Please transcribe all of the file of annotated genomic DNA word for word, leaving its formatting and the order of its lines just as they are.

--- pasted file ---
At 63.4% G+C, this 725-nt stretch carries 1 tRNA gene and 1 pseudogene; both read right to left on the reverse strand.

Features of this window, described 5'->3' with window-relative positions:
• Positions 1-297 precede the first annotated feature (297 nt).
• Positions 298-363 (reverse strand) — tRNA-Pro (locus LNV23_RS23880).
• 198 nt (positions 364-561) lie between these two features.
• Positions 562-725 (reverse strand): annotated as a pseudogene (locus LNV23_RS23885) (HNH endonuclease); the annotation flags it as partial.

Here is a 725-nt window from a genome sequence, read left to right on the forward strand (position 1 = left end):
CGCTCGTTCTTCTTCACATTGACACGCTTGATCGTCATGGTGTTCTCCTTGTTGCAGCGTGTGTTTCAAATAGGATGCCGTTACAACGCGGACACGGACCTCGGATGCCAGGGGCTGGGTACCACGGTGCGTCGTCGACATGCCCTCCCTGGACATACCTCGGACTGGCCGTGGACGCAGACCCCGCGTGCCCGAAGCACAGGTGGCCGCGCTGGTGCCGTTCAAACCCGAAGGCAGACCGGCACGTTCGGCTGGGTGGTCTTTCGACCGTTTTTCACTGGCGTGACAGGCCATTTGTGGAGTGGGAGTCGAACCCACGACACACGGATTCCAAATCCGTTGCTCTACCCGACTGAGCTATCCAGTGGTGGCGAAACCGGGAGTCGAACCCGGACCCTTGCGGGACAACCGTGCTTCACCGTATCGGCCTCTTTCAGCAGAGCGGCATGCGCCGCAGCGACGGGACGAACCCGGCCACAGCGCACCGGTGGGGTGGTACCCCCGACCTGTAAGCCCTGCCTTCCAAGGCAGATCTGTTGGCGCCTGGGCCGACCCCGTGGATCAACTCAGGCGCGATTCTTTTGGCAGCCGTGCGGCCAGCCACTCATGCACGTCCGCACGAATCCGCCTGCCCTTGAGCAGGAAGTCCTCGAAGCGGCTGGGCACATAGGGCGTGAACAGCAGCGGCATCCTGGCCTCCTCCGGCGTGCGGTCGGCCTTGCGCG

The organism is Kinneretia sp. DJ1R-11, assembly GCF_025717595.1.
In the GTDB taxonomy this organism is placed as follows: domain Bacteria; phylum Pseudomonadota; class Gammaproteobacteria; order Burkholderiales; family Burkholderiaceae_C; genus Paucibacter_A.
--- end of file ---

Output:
At 63.4% G+C, this 725-nt stretch carries 1 tRNA gene and 1 pseudogene; both read right to left on the reverse strand.

Features of this window, described 5'->3' with window-relative positions:
• Positions 1-297 precede the first annotated feature (297 nt).
• Positions 298-363 (reverse strand) — tRNA-Pro (locus LNV23_RS23880).
• 198 nt (positions 364-561) lie between these two features.
• Positions 562-725 (reverse strand): annotated as a pseudogene (locus LNV23_RS23885) (HNH endonuclease); the annotation flags it as partial.

Here is a 725-nt window from a genome sequence, read left to right on the forward strand (position 1 = left end):
CGCTCGTTCTTCTTCACATTGACACGCTTGATCGTCATGGTGTTCTCCTTGTTGCAGCGTGTGTTTCAAATAGGATGCCGTTACAACGCGGACACGGACCTCGGATGCCAGGGGCTGGGTACCACGGTGCGTCGTCGACATGCCCTCCCTGGACATACCTCGGACTGGCCGTGGACGCAGACCCCGCGTGCCCGAAGCACAGGTGGCCGCGCTGGTGCCGTTCAAACCCGAAGGCAGACCGGCACGTTCGGCTGGGTGGTCTTTCGACCGTTTTTCACTGGCGTGACAGGCCATTTGTGGAGTGGGAGTCGAACCCACGACACACGGATTCCAAATCCGTTGCTCTACCCGACTGAGCTATCCAGTGGTGGCGAAACCGGGAGTCGAACCCGGACCCTTGCGGGACAACCGTGCTTCACCGTATCGGCCTCTTTCAGCAGAGCGGCATGCGCCGCAGCGACGGGACGAACCCGGCCACAGCGCACCGGTGGGGTGGTACCCCCGACCTGTAAGCCCTGCCTTCCAAGGCAGATCTGTTGGCGCCTGGGCCGACCCCGTGGATCAACTCAGGCGCGATTCTTTTGGCAGCCGTGCGGCCAGCCACTCATGCACGTCCGCACGAATCCGCCTGCCCTTGAGCAGGAAGTCCTCGAAGCGGCTGGGCACATAGGGCGTGAACAGCAGCGGCATCCTGGCCTCCTCCGGCGTGCGGTCGGCCTTGCGCG

The organism is Kinneretia sp. DJ1R-11, assembly GCF_025717595.1.
In the GTDB taxonomy this organism is placed as follows: domain Bacteria; phylum Pseudomonadota; class Gammaproteobacteria; order Burkholderiales; family Burkholderiaceae_C; genus Paucibacter_A.